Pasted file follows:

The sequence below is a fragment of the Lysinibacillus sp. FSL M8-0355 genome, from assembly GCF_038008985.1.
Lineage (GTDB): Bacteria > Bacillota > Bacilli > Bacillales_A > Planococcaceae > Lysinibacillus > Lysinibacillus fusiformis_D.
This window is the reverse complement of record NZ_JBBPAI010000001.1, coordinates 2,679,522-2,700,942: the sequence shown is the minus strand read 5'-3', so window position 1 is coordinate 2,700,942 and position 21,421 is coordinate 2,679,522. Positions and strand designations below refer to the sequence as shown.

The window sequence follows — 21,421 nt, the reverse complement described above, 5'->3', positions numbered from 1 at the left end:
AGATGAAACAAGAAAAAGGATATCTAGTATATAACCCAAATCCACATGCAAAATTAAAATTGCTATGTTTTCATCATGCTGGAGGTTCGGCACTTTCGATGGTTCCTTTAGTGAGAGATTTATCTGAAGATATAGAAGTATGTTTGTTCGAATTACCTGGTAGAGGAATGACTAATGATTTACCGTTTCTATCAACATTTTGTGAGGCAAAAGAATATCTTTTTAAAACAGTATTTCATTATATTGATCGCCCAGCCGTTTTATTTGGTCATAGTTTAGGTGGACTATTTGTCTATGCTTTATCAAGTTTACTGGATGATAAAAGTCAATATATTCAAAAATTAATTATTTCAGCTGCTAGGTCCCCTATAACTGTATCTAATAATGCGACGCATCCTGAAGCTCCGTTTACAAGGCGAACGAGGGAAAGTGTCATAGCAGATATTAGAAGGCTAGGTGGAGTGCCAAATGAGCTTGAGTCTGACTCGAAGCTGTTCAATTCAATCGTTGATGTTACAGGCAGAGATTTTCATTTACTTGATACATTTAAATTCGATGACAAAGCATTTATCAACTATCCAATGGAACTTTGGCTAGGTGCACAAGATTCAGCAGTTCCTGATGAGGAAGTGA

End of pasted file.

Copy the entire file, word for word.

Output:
The sequence below is a fragment of the Lysinibacillus sp. FSL M8-0355 genome, from assembly GCF_038008985.1.
Lineage (GTDB): Bacteria > Bacillota > Bacilli > Bacillales_A > Planococcaceae > Lysinibacillus > Lysinibacillus fusiformis_D.
This window is the reverse complement of record NZ_JBBPAI010000001.1, coordinates 2,679,522-2,700,942: the sequence shown is the minus strand read 5'-3', so window position 1 is coordinate 2,700,942 and position 21,421 is coordinate 2,679,522. Positions and strand designations below refer to the sequence as shown.

The window sequence follows — 21,421 nt, the reverse complement described above, 5'->3', positions numbered from 1 at the left end:
AGATGAAACAAGAAAAAGGATATCTAGTATATAACCCAAATCCACATGCAAAATTAAAATTGCTATGTTTTCATCATGCTGGAGGTTCGGCACTTTCGATGGTTCCTTTAGTGAGAGATTTATCTGAAGATATAGAAGTATGTTTGTTCGAATTACCTGGTAGAGGAATGACTAATGATTTACCGTTTCTATCAACATTTTGTGAGGCAAAAGAATATCTTTTTAAAACAGTATTTCATTATATTGATCGCCCAGCCGTTTTATTTGGTCATAGTTTAGGTGGACTATTTGTCTATGCTTTATCAAGTTTACTGGATGATAAAAGTCAATATATTCAAAAATTAATTATTTCAGCTGCTAGGTCCCCTATAACTGTATCTAATAATGCGACGCATCCTGAAGCTCCGTTTACAAGGCGAACGAGGGAAAGTGTCATAGCAGATATTAGAAGGCTAGGTGGAGTGCCAAATGAGCTTGAGTCTGACTCGAAGCTGTTCAATTCAATCGTTGATGTTACAGGCAGAGATTTTCATTTACTTGATACATTTAAATTCGATGACAAAGCATTTATCAACTATCCAATGGAACTTTGGCTAGGTGCACAAGATTCAGCAGTTCCTGATGAGGAAGTGA